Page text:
Ursa Major is one of the oldest and most well-known constellations. It is one of the original 48 constellations described by Ptolemy in the 2nd Century. The name Ursa Major means the big bear, and it is famously known for the distinctive asterism we call the “Big Dipper”. It is the largest northern constellation.
Ursa Major lies far from the Milky Way, so the population of stars is sparce. This makes the sky dark, so the big dipper shape is prominent in the night sky. Historically, Ursa Major and neighboring Ursa Minor are both important constellations for navigation.
Because it is circumpolar, it is viewable throughout the year from the northern hemisphere. When people name a star as a gift in this area, the available stars are smaller due to the low population of objects. The area is popular, however, because it is easy to look up and know the general area of the named star shining overhead.
The pointer stars are Dubhe, the back of the bear, and Merak, the loin of the bear. Dubhe is a bright yellow binary of 2 magnitude. Merak is 2.5 magnitude and greenish-white in color.
All of the visible major stars in Ursa Major have names which relate to parts of the bear. There is a meteor shower on November 10th from “Alkaid”, the end of the tail or handle.
But, like Argo Navis and Orion, there is something even more important which distinguishes the big and little dippers (or bears). Most laymen who want to orient themselves while gazing at the stars do so by first finding the big dipper. They can draw an imaginary line from where the dipper would spill.
That spill, if followed, leads directly to Polaris, which is the fixed North Star. Polaris is also the last star in the handle of the “Little Dipper”. If you can remember that the big dipper pours on the tail of the little dipper’s handle, you have located two constellations, and found the Polaris star.
In American history, Ursa Major was useful to navigators of the Underground Railroad seeking a better life. The Big Dipper of Ursa Major was a celestial milestone for enslaved people to find their way north.
Ursa Major has been an important constellation in many cultures. The ancient Romans named it Sepentrio, meaning “seven plough oxen”. It is still sometimes referred to as the plough.
The nearest constellations to Ursa major are Boötes, Camelopardalis, Canes Venatici, Coma Berenices, Draco, Leo, Leo Minor and Lynx.
Right Ascension: 11:29
Diameter (°): 31
Area (square °): 1280
Opposition: Mar 12
Size Rank: 3rd
Brightness Rank: 8th
Genitive: Ursae Majoris
Major or notable stars in Ursa Major
Alioth – ε Ursae Majoris (Epsilon Ursae Majoris)
Dubhe – α Ursae Majoris (Alpha Ursae Majoris)
Merak – β Ursae Majoris (Beta Ursae Majoris)
Alkaid – η Ursae Majoris (Eta Ursae Majoris)
Phecda – γ Ursae Majoris (Gamma Ursae Majoris)
Megrez – δ Ursae Majoris (Delta Ursae Majoris)
Mizar – ζ Ursae Majoris (Zeta Ursae Majoris)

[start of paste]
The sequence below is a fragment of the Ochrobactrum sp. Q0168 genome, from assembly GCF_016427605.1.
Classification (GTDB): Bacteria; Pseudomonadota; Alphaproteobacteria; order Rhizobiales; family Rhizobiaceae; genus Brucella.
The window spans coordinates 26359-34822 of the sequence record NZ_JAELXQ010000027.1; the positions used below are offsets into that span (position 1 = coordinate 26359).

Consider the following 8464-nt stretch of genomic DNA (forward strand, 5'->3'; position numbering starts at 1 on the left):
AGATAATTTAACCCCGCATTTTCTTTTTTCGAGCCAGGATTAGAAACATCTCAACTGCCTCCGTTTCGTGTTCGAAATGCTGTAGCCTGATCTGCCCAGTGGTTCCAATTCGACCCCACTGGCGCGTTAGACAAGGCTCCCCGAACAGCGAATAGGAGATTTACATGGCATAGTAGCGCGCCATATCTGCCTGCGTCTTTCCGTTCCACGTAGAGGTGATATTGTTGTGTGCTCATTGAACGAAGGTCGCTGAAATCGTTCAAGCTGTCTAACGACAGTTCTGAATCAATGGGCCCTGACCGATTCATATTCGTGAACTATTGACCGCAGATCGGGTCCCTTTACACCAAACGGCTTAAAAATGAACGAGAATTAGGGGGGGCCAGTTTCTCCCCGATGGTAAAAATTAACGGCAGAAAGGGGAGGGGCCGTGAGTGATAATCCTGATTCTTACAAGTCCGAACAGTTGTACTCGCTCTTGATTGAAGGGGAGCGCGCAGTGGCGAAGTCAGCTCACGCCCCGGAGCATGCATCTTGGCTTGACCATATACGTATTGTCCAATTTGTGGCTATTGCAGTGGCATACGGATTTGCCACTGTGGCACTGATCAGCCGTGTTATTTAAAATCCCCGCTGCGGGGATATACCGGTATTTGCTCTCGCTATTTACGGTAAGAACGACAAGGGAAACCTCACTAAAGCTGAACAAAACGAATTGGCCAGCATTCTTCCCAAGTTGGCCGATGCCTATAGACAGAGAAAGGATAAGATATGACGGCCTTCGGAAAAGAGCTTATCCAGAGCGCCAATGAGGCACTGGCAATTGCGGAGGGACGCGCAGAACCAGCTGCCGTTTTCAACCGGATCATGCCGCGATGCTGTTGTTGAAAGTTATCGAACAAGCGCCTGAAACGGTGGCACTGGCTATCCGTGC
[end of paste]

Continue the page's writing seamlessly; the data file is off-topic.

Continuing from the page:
Alcor (80 Ursae Majoris)
W Ursae Majoris
Messier 40 (M40, Winnecke 4, WNC 4)
47 Ursae Majoris
Alula Borealis and Alula Australis – ν (Nu) and ξ (Xi) Ursae Majoris – “the first leap”
Tania Borealis and Tania Australis – λ (Lambda) and μ (Mu) Ursae Majoris – “the second leap”
Talitha Borealis and Talitha Australis – ι (Iota) and κ (Kappa) Ursae Majoris – “the third leap”
Muscida – ο Ursae Majoris (Omicron Ursae Majoris)
ψ Ursae Majoris (Psi Ursae Majoris)
Deep Sky Objects in Ursa Major
Bode’s Galaxy – Messier 81 (M81, NGC 3031)
Cigar Galaxy – Messier 82 (M82, NGC 3034)
Owl Nebula – Messier 97 (M97, NGC 3587)
Pinwheel Galaxy – Messier 101 (M101, NGC 5457)
Messier 108 (M108, NGC 3556)
Messier 109 (M109, NGC 3992)
Mythology of the Constellation Ursa Major
The constellation is so pronounced in the sky that there are a significant number of tales about it from many cultures over many centuries.
There are many remarkable stories surrounding both Ursa Major and Ursa Minor as two tireless bears of the sky who never find rest nor water to slake their thirst.
In Greek mythology, it is associated with Callisto, a nymph who was turned into a bear. Zeus spied the beautiful nymph Callisto one day and fell in love. Unfortunately, she had already sworn a vow of chastity. Despite this, Callisto became pregnant with her son Arcas by Zeus and was banished by Artemis for her broken vow.
Atremis was not the only woman angry about the union of Zeus and Callisto. Hera, Zeus’ jealous wife was enraged. Either Hera or Artemis changed beautiful Callisto into a Bear who wandered the forest alone.
Years later in the forest, Callisto encountered her son Arcas who did not recognize her. Fearful, Arcus drew his spear to smite the great bear. At the last minute, Zeus caught sight of the impending tragedy.
He quickly moved Callisto and Arcus from the Earth to the stars. Callisto became Ursa Major, and Arcas became the small bear, Ursa Minor. In another variation of the story, Arcas became Boötes the herdsman.
The story continues that Hera was displeased by this last-minute rescue. To continue their suffering, the tired bear is never allowed to dip into the ocean or set from the sky in mid-northern latitudes.
The seven bright stars have other meanings in different cultures. In Korea they represent seven stones placed in a stream by seven sons of a widow.
In Hindu legend, the brightest stars of Ursa Major are called Atri, Angiras, Bhrigu, Kratu, Pulastya, Pulaha, and Vasishtha. They represent the “Seven Sages”, and the constellation is known as Saptarshi.
In some native American traditions, the constellation is represented as warriors chasing a wounded bear. The blood of the wounded bear is what causes the leaves of autumn to turn red each year.
Although most commonly known as a bear, other variations of Ursa Major include: A canoe, a camel, a sickle, a wagon, a shark, and a skunk.